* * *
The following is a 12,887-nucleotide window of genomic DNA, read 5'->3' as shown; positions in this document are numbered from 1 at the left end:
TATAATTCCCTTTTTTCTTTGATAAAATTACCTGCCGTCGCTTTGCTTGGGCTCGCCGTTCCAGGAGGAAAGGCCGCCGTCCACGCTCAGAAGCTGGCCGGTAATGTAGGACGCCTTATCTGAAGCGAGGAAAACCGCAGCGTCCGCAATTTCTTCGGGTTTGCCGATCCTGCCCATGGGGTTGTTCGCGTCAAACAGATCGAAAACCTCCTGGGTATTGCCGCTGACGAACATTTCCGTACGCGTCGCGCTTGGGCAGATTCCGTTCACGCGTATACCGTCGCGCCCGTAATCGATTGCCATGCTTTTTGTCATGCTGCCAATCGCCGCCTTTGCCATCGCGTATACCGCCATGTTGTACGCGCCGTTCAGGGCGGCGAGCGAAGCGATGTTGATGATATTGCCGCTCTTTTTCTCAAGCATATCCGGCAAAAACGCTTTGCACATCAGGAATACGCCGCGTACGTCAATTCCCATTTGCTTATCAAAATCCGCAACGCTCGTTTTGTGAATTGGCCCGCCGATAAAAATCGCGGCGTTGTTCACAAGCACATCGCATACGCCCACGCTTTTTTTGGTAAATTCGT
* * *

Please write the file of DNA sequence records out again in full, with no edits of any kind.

The following is a 12,887-nucleotide window of genomic DNA, read 5'->3' as shown; positions in this document are numbered from 1 at the left end:
TATAATTCCCTTTTTTCTTTGATAAAATTACCTGCCGTCGCTTTGCTTGGGCTCGCCGTTCCAGGAGGAAAGGCCGCCGTCCACGCTCAGAAGCTGGCCGGTAATGTAGGACGCCTTATCTGAAGCGAGGAAAACCGCAGCGTCCGCAATTTCTTCGGGTTTGCCGATCCTGCCCATGGGGTTGTTCGCGTCAAACAGATCGAAAACCTCCTGGGTATTGCCGCTGACGAACATTTCCGTACGCGTCGCGCTTGGGCAGATTCCGTTCACGCGTATACCGTCGCGCCCGTAATCGATTGCCATGCTTTTTGTCATGCTGCCAATCGCCGCCTTTGCCATCGCGTATACCGCCATGTTGTACGCGCCGTTCAGGGCGGCGAGCGAAGCGATGTTGATGATATTGCCGCTCTTTTTCTCAAGCATATCCGGCAAAAACGCTTTGCACATCAGGAATACGCCGCGTACGTCAATTCCCATTTGCTTATCAAAATCCGCAACGCTCGTTTTGTGAATTGGCCCGCCGATAAAAATCGCGGCGTTGTTCACAAGCACATCGCATACGCCCACGCTTTTTTTGGTAAATTCGT